How The Umbrella Academy Squanders Its Most Important Influence

TV Features The Umbrella Academy
How The Umbrella Academy Squanders Its Most Important Influence

A diverse bunch of seemingly unconnected children are born simultaneously. All of them have some kind of superpower, and there’s a shadowy, abusive, powerful figure who wants to round them up for reasons that aren’t entirely clear.

I’ve seen a few people comparing Netflix’s The Umbrella Academy to X-Men, and the Academy in question does have superficial similarities to Casa de Charles Xavier. But the premise for Gerard Way’s comic wasn’t derived from Stan Lee. It’s a riff on Salman Rushdie’s brain-bending magical realist masterpiece, Midnight’s Children. So in the first minutes of the pilot I went all squiggly and said to myself, “Salman Rushdie and a solo violin playing a schmaltzy earworm from The Phantom of the Opera? Sign me up!” Superhero TV was poised for some next-level stuff, creating a universe rife with 1980s pop culture phenomena and cashing in every dividend from a solid-gold allegory.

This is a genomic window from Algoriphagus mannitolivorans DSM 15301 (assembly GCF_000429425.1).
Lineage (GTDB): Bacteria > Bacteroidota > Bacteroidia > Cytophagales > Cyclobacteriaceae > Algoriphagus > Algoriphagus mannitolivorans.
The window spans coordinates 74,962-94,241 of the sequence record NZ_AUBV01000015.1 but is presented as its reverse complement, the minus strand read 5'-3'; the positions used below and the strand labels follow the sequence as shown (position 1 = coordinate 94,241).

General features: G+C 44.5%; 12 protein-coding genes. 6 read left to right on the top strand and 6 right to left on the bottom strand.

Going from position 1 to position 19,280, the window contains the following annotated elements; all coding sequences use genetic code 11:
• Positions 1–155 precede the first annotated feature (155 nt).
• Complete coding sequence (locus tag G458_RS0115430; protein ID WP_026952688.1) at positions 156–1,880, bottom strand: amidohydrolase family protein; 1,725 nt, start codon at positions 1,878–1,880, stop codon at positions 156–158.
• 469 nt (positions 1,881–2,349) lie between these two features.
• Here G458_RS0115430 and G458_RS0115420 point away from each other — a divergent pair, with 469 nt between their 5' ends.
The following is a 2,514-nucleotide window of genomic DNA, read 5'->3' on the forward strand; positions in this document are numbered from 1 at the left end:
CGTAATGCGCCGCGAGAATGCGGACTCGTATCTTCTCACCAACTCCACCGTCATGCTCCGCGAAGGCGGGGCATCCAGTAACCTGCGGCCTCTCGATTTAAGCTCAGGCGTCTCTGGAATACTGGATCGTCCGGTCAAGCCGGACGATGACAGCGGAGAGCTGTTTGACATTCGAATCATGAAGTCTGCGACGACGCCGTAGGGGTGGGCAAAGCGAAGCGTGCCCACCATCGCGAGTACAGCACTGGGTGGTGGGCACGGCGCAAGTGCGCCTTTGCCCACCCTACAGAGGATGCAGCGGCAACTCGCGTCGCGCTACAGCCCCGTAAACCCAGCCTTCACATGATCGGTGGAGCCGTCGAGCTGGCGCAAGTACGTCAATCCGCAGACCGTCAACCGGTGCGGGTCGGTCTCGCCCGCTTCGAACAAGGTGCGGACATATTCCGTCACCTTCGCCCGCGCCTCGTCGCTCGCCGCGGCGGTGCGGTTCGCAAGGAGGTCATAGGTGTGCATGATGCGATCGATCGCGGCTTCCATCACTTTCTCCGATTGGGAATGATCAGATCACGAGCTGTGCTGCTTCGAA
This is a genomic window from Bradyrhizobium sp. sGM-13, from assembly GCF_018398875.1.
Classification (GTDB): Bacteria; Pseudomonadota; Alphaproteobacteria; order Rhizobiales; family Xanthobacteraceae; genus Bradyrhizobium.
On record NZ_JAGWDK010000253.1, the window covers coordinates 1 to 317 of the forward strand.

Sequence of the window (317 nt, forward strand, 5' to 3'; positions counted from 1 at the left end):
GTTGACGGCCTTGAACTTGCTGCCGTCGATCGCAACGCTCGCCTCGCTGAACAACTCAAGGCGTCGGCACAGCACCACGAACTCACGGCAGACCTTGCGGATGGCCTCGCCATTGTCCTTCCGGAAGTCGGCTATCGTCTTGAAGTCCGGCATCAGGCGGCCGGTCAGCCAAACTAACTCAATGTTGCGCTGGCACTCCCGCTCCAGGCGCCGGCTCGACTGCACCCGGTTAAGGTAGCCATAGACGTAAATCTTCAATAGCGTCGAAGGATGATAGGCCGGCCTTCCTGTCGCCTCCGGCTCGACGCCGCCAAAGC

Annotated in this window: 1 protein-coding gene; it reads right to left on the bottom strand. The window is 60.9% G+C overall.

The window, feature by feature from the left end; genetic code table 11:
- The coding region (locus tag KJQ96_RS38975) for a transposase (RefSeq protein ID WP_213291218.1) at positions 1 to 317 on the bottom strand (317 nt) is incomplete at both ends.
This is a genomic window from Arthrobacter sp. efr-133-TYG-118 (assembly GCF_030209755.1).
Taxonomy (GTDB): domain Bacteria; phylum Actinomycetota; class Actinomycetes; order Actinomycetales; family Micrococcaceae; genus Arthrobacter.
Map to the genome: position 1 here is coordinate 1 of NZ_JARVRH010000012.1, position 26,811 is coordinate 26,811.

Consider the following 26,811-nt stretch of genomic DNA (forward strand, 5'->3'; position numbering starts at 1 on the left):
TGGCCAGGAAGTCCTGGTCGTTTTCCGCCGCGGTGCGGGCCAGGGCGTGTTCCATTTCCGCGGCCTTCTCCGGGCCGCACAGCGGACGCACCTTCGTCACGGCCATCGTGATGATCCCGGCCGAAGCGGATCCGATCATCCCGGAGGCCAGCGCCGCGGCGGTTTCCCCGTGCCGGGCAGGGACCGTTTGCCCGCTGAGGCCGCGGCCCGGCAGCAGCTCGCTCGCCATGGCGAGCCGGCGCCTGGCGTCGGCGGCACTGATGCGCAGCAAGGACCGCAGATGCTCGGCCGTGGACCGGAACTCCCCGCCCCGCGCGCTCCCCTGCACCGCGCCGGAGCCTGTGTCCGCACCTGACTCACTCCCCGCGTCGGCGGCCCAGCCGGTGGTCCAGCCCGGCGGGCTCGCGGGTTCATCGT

You know what, The Umbrella Academy is not bad. The soundtrack is killer. Even hairy gorilla arms can’t prevent Tom Hopper from being adorable. The bizarre, mannered performances by Mary J. Blige and Cameron Britton as a pair of bureaucracy-dogged time-jumping assassins are entirely giggle-worthy. And if Rushdie fathered the premise, the stylebook seems to have been sired by Daniel Handler; touches reminiscent of A Series of Unfortunate Events abound in its dour-meets-steampunk aesthetic. But it took maybe eight minutes before I was asking myself if this was one of those insiders-only crypto-adaptations that would only make sense to someone who’d read the comics repeatedly and obsessively. The Umbrella Academy does handsprings to keep you watching, and yet never realizes that all it has to do is exhibit a modicum of non-superpowered follow-through. Have you ever had a flaky friend who spent so much time concocting flamboyant exotic excuses for missing drinks (or your wedding, or the deadline for the rent money) that you’re exhausted just listening to them spin, and feel the overwhelming urge to point out that just doing what they said they’d do would have taken a tenth of the energy? The Umbrella Academy is that friend.